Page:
Bengaluru: “In August 2014, we could not find a common blood group for my maternal grandfather. We were in crisis as there were no donors who could give him blood despite him being a registered donor,” says Mr Kunal Saraff, who was so moved by the crisis that he felt an urgent need to start an NGO that would ensure that nobody is denied of something as essential as blood. Though the incident happened at a premier hospital in Kolkata, Mr Saraf knew that he needs to set up such centres across major metros, including Bengaluru, and create a proper database.
The NGO, The Saviours, has some 20 members or interns working across Bengaluru. It also has centres in Mumbai, Kolkata and Delhi. Founded on October 21, 2014, the NGO has over 4,000 emergency donors registered in the city. The Saviours hold an awareness meeting every month. “We want to ensure that nobody dies for want of something that in abundance in everyone’s body. It is important to spread our activities to other cities," says Mr Saraff.
From running camps at all metros to organising talks and awareness sessions, the main purpose of the Saviours is to increase the number of emergency donors who can be reached out at critical times. Today, across the country, it has a team of over 300 people volunteering for the cause and a database of more than 20,000 emergency donors. It has also arranged over 500 donors during emergencies.
“We have started conducting blood camps and have already held 10 such camps. We have collected over 700 units of blood over the last nine months," he says. Next month, the team in the city is organising another awareness camp and collection drive.
But how does one manage such a large-scale operation? For this, the NGO has designed a virtual internship programmes for college students to join the movement. With the increasing number of participants, the Saviours have started various awareness activities on voluntary blood donation. “I realised that college students needed to be empowered in taking such issues forward. That is the reason I designed an internship programme where students intern with the team and learn the processes. After the initial training, they help people register with them," he explains.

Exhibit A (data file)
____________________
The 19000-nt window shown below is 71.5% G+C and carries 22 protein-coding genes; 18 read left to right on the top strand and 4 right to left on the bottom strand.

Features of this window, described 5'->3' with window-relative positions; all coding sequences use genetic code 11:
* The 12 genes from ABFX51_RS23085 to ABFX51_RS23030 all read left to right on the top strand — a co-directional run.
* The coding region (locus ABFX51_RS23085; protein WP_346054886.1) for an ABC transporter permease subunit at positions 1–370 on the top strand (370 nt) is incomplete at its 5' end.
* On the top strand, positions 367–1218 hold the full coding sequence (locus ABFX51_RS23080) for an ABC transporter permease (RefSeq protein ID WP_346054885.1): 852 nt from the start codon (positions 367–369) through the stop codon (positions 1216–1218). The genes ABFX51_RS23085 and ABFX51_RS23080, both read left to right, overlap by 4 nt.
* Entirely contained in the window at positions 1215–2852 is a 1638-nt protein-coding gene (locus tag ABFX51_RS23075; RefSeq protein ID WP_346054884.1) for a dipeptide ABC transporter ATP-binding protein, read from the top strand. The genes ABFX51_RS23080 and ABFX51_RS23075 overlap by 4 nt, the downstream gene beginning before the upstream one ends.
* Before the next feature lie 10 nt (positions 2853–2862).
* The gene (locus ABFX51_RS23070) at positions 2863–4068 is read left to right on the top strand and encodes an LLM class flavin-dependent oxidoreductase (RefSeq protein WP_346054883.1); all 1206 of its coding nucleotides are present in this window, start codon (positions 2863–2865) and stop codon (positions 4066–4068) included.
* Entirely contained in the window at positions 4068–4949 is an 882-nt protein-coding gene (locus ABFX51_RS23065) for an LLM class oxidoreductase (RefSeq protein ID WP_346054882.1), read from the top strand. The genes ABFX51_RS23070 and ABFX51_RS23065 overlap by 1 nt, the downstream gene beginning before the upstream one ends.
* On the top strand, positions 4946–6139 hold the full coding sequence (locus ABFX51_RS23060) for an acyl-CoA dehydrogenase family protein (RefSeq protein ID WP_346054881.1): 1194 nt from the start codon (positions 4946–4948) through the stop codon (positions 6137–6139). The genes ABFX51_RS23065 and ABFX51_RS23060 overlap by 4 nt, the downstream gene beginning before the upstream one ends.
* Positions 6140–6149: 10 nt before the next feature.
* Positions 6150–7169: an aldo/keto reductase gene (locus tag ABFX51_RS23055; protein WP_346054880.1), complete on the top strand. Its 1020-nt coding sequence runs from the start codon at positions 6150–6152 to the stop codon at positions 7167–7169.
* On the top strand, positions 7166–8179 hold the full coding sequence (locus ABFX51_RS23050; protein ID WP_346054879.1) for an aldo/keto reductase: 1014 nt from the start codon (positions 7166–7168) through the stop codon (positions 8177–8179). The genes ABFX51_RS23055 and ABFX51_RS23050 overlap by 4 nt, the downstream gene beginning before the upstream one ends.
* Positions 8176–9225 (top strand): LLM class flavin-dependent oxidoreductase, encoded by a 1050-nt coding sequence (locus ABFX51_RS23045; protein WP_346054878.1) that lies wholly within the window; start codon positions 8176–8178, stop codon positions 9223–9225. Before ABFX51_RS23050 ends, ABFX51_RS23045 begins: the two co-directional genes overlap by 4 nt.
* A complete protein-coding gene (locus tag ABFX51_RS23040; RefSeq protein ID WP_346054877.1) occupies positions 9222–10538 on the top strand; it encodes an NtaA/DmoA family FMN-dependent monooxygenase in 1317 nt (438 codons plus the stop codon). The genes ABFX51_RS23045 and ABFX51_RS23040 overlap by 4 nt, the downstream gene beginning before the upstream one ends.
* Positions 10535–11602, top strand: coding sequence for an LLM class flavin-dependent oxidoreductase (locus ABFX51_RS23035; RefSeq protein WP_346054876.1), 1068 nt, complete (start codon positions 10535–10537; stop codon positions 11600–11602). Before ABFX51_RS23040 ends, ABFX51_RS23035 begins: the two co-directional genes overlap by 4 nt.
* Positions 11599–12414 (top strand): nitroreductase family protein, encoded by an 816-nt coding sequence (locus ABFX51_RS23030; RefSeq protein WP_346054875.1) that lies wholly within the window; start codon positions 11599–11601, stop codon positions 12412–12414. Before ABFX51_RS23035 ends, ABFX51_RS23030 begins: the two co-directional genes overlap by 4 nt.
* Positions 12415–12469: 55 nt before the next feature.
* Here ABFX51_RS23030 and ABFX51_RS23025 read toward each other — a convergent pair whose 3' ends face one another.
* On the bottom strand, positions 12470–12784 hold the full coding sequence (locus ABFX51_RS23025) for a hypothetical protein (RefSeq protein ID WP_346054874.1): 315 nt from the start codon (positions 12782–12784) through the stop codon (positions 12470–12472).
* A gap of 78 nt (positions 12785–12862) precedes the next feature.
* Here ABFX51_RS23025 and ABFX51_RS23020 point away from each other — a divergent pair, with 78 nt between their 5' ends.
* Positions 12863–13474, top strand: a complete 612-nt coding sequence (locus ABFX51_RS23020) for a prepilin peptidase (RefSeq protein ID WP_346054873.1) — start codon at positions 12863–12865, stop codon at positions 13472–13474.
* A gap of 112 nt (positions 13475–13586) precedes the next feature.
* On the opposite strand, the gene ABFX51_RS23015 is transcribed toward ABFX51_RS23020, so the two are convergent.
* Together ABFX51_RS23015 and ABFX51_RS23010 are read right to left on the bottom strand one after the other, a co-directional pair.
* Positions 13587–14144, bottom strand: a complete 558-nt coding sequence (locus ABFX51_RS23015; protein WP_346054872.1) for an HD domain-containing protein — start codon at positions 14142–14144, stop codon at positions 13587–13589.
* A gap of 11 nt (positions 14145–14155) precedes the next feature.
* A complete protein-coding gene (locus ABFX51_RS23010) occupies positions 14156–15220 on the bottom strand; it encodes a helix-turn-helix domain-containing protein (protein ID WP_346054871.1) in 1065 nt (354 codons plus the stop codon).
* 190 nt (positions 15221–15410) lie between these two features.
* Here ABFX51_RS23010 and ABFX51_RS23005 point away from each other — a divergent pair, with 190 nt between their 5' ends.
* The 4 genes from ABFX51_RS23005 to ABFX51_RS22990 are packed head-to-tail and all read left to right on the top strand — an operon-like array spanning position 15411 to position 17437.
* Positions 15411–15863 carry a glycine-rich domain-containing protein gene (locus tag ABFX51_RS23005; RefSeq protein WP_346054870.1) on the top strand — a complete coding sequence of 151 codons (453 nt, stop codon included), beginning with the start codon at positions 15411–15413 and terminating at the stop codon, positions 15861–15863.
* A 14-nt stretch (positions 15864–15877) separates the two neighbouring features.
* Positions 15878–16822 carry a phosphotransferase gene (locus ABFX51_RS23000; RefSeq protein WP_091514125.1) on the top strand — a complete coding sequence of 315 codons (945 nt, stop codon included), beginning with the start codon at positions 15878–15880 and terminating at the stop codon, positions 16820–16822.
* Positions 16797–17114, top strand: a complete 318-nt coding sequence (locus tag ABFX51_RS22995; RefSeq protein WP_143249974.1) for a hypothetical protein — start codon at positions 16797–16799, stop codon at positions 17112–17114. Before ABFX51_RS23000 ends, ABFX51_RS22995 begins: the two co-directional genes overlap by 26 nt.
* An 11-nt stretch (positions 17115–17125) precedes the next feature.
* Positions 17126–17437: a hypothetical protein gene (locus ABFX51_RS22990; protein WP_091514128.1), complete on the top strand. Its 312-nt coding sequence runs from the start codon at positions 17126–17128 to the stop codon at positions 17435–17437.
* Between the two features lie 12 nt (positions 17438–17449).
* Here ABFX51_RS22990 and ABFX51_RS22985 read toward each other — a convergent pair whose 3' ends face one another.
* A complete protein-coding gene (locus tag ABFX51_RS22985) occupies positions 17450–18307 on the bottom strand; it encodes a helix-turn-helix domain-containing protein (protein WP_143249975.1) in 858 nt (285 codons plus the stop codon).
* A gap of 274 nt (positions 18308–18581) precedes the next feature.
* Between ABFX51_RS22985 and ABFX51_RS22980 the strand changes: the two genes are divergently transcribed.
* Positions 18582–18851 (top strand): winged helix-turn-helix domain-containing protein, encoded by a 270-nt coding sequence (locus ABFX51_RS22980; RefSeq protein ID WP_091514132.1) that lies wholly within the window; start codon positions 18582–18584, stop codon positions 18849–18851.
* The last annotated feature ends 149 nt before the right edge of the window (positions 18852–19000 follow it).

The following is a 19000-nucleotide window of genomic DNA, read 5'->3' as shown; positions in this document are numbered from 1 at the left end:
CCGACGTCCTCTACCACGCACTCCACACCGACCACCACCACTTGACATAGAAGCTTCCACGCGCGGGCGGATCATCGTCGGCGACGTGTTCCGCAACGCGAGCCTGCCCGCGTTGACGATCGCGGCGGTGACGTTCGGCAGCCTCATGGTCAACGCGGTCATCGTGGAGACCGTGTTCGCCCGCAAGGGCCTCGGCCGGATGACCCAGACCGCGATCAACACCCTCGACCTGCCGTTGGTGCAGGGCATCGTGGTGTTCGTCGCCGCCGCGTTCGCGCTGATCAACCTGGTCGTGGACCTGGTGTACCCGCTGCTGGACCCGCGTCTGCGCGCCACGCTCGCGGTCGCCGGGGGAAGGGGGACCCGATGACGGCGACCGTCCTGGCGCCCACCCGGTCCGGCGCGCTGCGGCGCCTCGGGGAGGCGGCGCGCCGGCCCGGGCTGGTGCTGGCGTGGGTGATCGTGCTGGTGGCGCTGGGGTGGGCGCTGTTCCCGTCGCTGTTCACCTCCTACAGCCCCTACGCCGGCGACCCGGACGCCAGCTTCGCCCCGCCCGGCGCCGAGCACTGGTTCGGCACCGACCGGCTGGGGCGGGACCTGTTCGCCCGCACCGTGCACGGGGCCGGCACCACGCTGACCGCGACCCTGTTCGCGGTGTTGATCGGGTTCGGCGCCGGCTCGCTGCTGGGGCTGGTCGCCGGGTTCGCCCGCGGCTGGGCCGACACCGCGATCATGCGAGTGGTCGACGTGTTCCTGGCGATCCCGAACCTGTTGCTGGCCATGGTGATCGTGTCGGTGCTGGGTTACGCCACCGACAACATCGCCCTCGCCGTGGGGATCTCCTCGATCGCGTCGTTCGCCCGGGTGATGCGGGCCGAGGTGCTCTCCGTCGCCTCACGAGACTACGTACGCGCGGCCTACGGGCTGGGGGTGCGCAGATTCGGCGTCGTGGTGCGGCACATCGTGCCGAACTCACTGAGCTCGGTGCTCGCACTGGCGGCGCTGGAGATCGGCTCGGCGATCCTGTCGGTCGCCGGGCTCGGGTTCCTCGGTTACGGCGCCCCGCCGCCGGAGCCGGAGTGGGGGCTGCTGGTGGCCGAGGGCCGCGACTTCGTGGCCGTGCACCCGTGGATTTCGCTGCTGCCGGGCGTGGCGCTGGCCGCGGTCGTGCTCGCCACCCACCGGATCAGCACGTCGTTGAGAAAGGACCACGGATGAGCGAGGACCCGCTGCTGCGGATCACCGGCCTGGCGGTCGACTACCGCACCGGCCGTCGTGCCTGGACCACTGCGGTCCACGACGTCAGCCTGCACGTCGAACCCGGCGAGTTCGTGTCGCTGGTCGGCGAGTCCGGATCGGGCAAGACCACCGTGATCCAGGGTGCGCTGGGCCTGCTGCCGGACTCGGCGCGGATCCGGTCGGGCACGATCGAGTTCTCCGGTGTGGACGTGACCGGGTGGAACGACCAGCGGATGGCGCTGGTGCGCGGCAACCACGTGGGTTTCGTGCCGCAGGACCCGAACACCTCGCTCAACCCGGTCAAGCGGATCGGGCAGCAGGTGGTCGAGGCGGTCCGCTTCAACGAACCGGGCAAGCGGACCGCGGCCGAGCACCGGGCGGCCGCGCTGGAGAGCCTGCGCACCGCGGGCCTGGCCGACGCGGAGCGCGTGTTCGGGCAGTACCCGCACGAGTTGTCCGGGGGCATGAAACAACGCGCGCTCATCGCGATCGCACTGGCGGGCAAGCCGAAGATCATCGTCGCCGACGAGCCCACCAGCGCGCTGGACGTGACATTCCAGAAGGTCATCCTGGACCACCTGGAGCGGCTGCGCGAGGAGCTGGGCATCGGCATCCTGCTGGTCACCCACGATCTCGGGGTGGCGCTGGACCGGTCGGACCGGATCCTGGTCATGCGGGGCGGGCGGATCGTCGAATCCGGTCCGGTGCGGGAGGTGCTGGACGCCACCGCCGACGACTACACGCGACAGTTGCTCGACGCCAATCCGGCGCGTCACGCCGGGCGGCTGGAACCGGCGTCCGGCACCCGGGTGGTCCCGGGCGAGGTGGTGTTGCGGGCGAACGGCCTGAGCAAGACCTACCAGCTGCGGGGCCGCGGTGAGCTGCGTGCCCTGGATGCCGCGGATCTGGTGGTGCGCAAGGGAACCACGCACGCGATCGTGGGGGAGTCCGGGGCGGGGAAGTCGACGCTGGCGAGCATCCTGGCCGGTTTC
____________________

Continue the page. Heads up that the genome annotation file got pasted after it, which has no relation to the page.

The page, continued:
Once the data of the donors is collected and accepted, the interns mail them to confirm their registration. After screening the data, it is forwarded to the requests team which handles emergency requests for blood and connects them to donors in their areas. “Once the donors agree, they are connected to the receivers for blood donation,” he explains.
"The purpose of our sessions is not only to make the public aware of scams, but also to make them understand issues before participating in any blood donation and collection drives. During emergencies, desperate families shell out large sums of money if the blood group of the patient is rare. We are trying to stop it through mass awareness,” Mr Saraf says.
The NGO sets up blood camps at various places after tying up with various blood banks and lets the youth to lead. “During our awareness activities, we promote a unique belief and philosophy that 'When you help others, the universe conspires to help you', and this encourages many to come forward and register themselves as donors,” he explains.
The youngster has written his life’s journey in the form of a book – “How an iPhone made me the youngest billionaire” – and is looking to make Saviours the largest platform for emergency blood donations in India. “We are on a mission to collect the Largest database of emergency blood donors in the country,” he sums up.